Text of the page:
AT&T Refuses To Identify Its Vendor Who Hacked Connecticut Cell Phone Accounts

AT&T Friday refused to reveal the identify of its vendor whose employee illegally hacked into at least five Connecticut cell phone customers’ accounts.

“We can’t provide that information, but we would again note that her employer has suspended her, and she will no longer perform work for AT&T,” company spokeswoman Kate MacKinnon said Friday.

The giant telecommunications company is also refusing to say how many people were involved in committing the hacking and fraud or in any AT&T employees were involved.

“Our investigation is ongoing and we do not have a specific number at this time,” she wrote in an email.

And lastly, she said she did not know the total number of potential victims.

“Our investigation is ongoing and we do not have a specific number at this time. We are reversing any relevant activity on our customers’ accounts. Any losses will be borne by AT&T,” she wrote.

Ct Attorney General George Jepsen issued the following statement today:

“We are reviewing this serious matter in detail, including, in light of the possibility of criminal misconduct by one or more individuals, the necessity for coordination with other law enforcement authorities.”

The issue first arose in early December when AT&T notified Winsted customer Denis Jones that someone had accessed her account, changed her name, address, and purchased five iPhones using her data.

“I’m dealing with a major fiasco with my provider,” Jones wrote to me on Dec. 19. “Long story short, my identity was stolen & my provider allowed ‘someone’ to  make significant changes to my account without any proof of identity.”

Infact, she said, it happened twice within a week. The second time was after she had placed a secret password on her account.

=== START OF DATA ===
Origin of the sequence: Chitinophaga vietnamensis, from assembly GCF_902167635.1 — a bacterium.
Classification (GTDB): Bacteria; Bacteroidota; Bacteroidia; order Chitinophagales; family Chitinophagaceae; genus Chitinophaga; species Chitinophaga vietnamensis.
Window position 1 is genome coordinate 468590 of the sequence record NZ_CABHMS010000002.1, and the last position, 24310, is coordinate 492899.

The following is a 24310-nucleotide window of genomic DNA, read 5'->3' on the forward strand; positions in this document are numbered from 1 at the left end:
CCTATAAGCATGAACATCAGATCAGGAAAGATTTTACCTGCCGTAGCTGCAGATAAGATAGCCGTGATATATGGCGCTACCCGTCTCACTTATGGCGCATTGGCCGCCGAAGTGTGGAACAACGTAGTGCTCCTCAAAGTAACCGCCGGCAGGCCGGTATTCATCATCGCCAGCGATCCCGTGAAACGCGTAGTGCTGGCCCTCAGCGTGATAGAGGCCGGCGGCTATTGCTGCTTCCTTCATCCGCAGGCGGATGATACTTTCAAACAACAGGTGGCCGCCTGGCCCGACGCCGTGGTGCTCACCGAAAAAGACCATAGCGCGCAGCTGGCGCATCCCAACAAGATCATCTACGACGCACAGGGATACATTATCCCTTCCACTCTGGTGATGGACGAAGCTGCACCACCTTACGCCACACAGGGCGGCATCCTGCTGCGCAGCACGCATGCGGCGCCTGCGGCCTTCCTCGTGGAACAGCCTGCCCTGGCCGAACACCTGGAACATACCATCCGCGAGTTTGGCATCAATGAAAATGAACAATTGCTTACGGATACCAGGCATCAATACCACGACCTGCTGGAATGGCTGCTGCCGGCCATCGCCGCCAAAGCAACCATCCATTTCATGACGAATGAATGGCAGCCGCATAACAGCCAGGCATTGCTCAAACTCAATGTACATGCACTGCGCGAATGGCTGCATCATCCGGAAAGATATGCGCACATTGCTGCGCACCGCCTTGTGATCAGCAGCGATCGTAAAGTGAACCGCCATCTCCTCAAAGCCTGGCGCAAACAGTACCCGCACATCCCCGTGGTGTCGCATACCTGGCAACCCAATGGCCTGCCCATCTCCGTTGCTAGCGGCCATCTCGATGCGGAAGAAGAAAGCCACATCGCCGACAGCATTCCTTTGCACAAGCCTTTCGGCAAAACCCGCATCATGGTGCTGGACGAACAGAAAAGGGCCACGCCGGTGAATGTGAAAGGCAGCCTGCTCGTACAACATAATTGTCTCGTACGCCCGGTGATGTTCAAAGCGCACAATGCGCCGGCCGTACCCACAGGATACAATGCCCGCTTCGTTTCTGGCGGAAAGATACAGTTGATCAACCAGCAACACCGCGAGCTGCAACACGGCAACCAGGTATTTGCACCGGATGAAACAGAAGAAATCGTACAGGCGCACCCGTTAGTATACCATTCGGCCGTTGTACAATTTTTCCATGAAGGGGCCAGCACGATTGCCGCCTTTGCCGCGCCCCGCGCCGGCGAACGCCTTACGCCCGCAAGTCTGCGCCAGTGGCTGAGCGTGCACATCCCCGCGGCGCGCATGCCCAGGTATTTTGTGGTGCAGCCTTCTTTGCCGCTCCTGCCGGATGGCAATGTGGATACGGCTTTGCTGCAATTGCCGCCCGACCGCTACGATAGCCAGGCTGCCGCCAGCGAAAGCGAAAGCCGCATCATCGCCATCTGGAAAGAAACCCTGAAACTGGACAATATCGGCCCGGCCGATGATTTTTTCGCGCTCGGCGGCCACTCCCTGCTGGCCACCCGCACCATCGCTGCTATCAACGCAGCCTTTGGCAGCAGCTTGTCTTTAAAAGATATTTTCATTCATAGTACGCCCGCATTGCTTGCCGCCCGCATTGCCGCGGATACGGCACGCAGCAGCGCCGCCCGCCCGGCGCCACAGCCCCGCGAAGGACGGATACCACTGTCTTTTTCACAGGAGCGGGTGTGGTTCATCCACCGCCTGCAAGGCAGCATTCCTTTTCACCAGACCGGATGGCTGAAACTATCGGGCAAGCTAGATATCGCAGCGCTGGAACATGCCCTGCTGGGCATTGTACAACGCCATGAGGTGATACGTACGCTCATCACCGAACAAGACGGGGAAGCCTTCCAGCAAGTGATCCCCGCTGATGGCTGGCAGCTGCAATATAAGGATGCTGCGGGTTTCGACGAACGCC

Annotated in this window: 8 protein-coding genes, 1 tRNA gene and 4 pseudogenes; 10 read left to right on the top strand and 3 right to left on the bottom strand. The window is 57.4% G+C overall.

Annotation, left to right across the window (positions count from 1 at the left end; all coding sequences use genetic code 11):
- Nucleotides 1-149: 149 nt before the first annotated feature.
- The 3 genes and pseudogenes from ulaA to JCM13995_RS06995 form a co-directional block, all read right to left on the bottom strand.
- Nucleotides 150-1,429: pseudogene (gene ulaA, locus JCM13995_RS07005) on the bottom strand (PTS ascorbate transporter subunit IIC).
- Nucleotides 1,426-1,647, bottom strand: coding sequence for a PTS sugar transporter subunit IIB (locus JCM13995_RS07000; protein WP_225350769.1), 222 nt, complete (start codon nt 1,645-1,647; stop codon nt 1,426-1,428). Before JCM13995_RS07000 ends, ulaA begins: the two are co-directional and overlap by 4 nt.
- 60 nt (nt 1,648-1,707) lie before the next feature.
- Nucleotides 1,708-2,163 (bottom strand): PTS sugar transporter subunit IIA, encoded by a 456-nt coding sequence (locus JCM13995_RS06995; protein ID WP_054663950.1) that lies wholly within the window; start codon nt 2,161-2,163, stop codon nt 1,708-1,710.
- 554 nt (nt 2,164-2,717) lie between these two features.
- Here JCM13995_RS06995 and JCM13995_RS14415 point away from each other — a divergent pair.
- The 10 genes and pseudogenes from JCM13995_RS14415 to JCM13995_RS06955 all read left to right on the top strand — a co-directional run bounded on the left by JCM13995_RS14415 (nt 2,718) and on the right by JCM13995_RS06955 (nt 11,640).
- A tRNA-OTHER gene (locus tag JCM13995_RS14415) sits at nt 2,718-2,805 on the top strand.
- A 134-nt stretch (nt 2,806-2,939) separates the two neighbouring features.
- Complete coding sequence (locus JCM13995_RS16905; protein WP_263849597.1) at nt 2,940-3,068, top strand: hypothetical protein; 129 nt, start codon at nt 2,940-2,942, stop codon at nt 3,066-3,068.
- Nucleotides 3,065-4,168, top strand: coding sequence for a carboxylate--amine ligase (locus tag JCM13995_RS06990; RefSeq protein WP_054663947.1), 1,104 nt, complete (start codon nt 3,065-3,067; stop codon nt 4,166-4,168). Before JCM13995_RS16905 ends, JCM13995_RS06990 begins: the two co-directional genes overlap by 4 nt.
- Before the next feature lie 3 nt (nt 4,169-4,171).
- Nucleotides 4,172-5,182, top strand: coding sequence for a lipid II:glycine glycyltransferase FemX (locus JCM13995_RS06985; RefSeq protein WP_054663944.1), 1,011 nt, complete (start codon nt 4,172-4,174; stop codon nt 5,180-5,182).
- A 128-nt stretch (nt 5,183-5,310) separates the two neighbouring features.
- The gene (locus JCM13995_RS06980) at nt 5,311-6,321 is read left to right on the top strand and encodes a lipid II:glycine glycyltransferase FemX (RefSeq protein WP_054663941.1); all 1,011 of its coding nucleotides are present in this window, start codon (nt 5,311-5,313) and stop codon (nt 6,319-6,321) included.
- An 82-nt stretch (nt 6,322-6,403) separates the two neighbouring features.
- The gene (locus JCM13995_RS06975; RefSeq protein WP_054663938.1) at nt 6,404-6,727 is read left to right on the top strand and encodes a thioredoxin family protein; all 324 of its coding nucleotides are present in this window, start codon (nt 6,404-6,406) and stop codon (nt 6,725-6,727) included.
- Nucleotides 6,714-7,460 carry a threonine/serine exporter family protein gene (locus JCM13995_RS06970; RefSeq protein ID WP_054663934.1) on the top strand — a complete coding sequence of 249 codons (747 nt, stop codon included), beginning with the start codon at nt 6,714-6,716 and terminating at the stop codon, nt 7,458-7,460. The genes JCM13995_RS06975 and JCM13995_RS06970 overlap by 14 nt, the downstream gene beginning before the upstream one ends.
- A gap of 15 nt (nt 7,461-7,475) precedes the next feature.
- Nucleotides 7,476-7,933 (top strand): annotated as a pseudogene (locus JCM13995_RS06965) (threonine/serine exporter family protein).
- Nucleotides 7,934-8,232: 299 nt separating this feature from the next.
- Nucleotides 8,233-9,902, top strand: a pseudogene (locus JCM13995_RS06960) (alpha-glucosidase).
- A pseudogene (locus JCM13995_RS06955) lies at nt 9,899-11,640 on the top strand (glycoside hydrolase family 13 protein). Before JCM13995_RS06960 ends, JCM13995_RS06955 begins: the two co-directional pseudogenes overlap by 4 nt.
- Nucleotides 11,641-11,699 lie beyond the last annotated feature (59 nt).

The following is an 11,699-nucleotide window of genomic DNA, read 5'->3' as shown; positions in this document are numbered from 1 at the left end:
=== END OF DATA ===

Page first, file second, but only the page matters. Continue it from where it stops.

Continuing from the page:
“Several of their employees within the company told me that it was an inside job,” but she said officials were stonewalling her.  “I’m not able to get answers from them as to how this happened and what they’re doing about it.”

She asked for my help and I contacted MacKinnon.

After looking into Jones’ complaint MacKinnon told me that it could not have been an “inside job” and that whoever told Jones that did not have accurate information.

“I have an update for you,” MacKinnon wrote me on Dec. 22.  “Our investigation has conclusively determined that this was definitely not an inside job. Unfortunately Ms. Jones is a victim of what appears to be a very experienced scammer.”

MacKinnon warned me that if I wrote a column publishing Jones’ claim of an “inside job” I would embarrass myself and would have to write a retraction.

I accepted her word and helped Jones contact AT&T’s fraud department as well as the Attorney General’s office.

But instead of helping her, Jones said she was then told that Apple store employees must have been the culprits because the iPhones were purchased at a Apple retail store.

So Jones then contacted Apple employees, who denied any possibility that they illegally accessed her account. The Apple employees attempted to contact AT&T, but AT&T officials refused to talk to them, Jones told me.

“They were so adamant  that it was Apple since it happened at their stores, but then AT&T denied they ever said it was Apple.”

The final insult came Friday

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